Now, determined to keep up my passion in the seedless plant, I have recently started to study Liverworts, Marchantia polymorpha, in Professor Chun-Neng, Wang’s Plant evo-devo lab. The main goal is to alter the expression of MpmiR390 in liverworts and examine candidate pathways. In the future, I plan to pursue my M.S. degree in Taiwan, then apply for a Ph.D. program aboard, both in the field of seedless plants. Eventually, I wish to become a professor focus on seedless plants, which I believe best combine my passion for teaching and seedless plants. Thanks to ASPB Conviron Scholar, I am looking forward to greeting everyone who loves plant sciences!
I am a master’s student majoring in Molecular Biotechnology at a joint graduate program between University of Pisa and Sant’Anna School of Advanced Studies (Pisa, Italy). My main field of interest and research is the implementation of genomic tools, computational and statistics approaches and biotechnology techniques to untangle the architecture of complex genetic traits, to dissect the genetic and phenotypic variability of biological systems and, ultimately, to shed light upon their evolution and adaptation.
As I was learning to analyze the genetic diversity and architecture of the gut-associated microbiome and its association to neuropsychiatric traits in mice via metagenome-wide association studies during my undergraduate thesis research at the Biology Department at the University of Pisa, I became increasingly fascinated by the potentials of quantitative genomic approaches to unfold the variability of complex multifactorial traits with agricultural relevance and to address key issues such as crop evolution, adaptation and improvement. The keen desire to broaden my perspectives in the crop genomics field- in particular, neglected or underutilized non model crop species genomics- and pursue research that can be translated into impacts in my Country, Eritrea, was further encouraged by the opportunity to join an exciting research environment led by Professor Mario Enrico Pè as an Allieva, to collaborate with the Plant Genetic Resources and Crop Improvement Units at the National Agricultural Research Institute (NARI) in Eritrea as a graduate research intern and to undertake formal surveys with farmers in Eritrea within a joint NARI-ICARDA project. In this context, I am currently about to start my master thesis research, which deals with genomic characterization of taff (Eragrostis tef) genetic resources in Eritrea and Ethiopia. Furthermore, the opportunity to join a sensational training environment at Cold Spring Harbor Laboratory within the “Cereal Genomics” workshop has allowed me to expand beyond the innovative scientific features of cereal genomics and embrace a profound willingness to pursue a FAIR type of scientific research.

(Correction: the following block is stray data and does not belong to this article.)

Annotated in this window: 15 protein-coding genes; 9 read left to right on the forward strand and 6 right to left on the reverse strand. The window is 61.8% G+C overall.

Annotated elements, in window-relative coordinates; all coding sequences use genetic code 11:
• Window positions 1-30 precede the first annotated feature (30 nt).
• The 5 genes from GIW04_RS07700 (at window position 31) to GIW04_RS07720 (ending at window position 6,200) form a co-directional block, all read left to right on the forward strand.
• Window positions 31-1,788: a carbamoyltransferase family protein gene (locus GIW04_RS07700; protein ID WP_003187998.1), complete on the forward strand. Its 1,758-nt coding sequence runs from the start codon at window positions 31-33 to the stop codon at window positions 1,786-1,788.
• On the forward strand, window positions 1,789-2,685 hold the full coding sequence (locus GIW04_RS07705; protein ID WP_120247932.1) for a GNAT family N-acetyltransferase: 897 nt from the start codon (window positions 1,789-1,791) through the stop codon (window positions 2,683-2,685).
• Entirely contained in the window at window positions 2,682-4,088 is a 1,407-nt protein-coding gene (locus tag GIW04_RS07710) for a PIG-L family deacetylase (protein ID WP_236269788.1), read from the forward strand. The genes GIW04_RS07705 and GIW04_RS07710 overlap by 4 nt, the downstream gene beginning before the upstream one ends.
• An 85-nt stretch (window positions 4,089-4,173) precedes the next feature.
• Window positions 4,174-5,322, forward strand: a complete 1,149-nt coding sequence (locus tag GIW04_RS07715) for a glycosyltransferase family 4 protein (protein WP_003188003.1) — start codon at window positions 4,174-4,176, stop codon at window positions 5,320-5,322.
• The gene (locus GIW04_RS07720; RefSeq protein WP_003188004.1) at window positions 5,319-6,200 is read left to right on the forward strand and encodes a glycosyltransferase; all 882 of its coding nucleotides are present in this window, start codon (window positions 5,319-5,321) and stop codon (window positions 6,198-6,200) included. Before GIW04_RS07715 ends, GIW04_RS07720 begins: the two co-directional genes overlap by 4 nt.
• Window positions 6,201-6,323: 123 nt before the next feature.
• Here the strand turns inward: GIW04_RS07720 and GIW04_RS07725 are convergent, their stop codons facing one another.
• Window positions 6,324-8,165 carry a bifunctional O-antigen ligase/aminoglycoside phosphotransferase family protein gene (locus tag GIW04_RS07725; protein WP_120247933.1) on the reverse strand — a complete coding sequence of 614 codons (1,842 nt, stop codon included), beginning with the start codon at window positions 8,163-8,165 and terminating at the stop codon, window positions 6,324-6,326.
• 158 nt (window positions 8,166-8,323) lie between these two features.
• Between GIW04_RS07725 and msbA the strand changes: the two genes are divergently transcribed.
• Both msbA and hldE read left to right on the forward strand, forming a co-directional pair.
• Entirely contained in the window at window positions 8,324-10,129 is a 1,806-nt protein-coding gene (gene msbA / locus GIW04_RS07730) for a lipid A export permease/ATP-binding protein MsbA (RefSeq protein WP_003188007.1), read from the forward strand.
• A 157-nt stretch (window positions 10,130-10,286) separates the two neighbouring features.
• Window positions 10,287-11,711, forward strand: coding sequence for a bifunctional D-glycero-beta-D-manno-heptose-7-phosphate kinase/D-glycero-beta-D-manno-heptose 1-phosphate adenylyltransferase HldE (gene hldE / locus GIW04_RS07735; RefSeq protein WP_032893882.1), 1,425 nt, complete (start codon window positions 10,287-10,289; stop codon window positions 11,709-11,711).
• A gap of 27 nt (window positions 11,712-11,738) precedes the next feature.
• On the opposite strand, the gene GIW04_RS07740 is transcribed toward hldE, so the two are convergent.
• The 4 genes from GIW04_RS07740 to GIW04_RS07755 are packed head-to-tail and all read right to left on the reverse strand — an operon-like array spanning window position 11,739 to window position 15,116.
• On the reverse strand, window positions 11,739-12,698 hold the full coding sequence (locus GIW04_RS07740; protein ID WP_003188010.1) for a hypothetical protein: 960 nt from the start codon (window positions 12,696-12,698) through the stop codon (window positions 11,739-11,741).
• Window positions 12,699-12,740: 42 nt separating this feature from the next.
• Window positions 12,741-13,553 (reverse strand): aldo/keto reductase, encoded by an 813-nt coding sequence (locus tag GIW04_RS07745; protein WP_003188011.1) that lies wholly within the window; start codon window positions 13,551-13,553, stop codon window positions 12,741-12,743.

As a young Eritrean student at the dawn of her research career in plant sciences, I seek to acquire further knowledge and the specific scientific toolset to develop solutions that diversify agriculture using neglected and underutilized crop species- the “crops for the future”- and to contribute to the advances in crop genomics research in Eritrea. Outside of academia, I pursue social engagement and community outreach activities aimed at promoting intercultural exchange and social integration in Pisa and surroundings.
I am a second year PhD student in Dr. Sara Farrona’s lab for Plant Developmental Epigenetics in the Plant and Agri-biosciences Centre at the National University of Ireland Galway (NUIG). I was awarded a prestigious Hardiman research scholarship to pursue my PhD. My PhD project focuses on understanding the role of novel interactors of the Polycomb Group (PcG) pathway in Arabidopsis. My other project is to unravel the epigenetic mechanisms involved in establishing a memory of seed priming. Currently, I am working as a part time lab demonstrator in Botany Lab (BO 101) for first year undergraduate students in NUIG.
Before my journey to Ireland, I pursued my M.Sc. degree in Desert Studies specialising in agriculture and biotechnology of drylands at the Ben Gurion University of the Negev, Israel with a full tuition and living scholarship. In my M.Sc. project, I have studied the potential of the dry pericarp to function as a storage for proteins and other substances and their role in seed germination under the supervision of Prof. Gideon Grafi. From this work, I published my first research article in Plants (doi: 10.3390/plants6040064). I am immensely proud to be a first-generation graduate from my family in Biotechnology from Tamil Nadu Agricultural University, India and further, my interest towards science communication had driven me to contribute popular articles on a series titled “Food sustainability: Navigating by Plant biotechnology” in IMoT Agriforum, Indian web platform for sharing articles related to agriculture and environment.